ECV datasets provide the empirical evidence needed to understand and predict the evolution of climate, to guide mitigation and adaptation measures, to assess risks and enable attribution of climate events to underlying causes, and to underpin climate services.They are required to support the work of the UNFCCC and the IPCC.
ECV are identifies based on the following criteria:
- Relevance: The variable is critical for characterizing the climate system and its changes.
- Feasibility: Observing or deriving the variable on a global scale is technically feasible using proven, scientifically understood methods.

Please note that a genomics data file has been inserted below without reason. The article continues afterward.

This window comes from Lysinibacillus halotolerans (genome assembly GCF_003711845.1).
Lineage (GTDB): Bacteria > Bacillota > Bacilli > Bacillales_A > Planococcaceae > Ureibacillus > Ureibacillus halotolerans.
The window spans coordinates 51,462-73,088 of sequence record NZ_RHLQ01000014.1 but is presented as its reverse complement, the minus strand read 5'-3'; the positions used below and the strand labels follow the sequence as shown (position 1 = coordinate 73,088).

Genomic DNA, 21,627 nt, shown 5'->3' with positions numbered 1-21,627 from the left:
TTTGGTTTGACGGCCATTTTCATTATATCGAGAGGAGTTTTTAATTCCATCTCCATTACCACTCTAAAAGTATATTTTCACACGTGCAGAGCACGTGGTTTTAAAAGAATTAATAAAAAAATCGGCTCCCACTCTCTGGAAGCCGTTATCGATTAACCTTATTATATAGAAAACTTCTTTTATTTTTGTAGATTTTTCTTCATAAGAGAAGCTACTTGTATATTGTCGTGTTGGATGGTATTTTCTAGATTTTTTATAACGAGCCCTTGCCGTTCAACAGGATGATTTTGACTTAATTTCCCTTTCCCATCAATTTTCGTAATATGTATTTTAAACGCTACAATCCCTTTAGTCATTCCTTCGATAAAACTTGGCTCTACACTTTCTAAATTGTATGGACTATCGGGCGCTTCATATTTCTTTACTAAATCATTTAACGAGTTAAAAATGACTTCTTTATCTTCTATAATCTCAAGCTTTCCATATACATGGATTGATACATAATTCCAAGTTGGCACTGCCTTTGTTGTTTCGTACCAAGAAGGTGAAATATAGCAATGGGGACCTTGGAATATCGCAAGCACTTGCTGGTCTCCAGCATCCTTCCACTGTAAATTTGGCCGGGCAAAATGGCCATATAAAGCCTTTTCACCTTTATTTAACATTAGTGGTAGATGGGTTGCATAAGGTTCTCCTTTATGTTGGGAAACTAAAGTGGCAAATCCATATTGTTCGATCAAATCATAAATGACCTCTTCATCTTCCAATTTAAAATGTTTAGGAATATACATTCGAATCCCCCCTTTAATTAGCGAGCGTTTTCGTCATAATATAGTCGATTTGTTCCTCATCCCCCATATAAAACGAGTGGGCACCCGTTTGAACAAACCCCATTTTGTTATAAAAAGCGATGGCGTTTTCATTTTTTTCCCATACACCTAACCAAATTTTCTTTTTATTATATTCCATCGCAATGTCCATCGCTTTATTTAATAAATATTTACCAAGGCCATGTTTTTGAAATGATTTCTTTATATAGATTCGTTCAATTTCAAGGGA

- Cost effectiveness: Generating and archiving data on the variable is affordable, mainly relying on coordinated observing systems using proven technology, taking advantage where possible of historical datasets.
ECV are observed according to the GCOS Climate Monitoring Principles.
The Global Observing Systems Information Center (GOSIC) provides further background, definitions, requirements, network information and data sources for the ECV. It is maintained by the National Centers for Environmental Information (NCEI) of the U.S. National Oceanic and Atmospheric Administration (NOAA) and the U.S. GCOS Program at NCEI on behalf of the global observing community.
The ECV inventory of the joint Committee on Earth Observation Satellites (CEOS)/ Coordination Group for Meteorological Satellites (CGMS) working group on climate (WGClimate) provides data of ECV measured from space.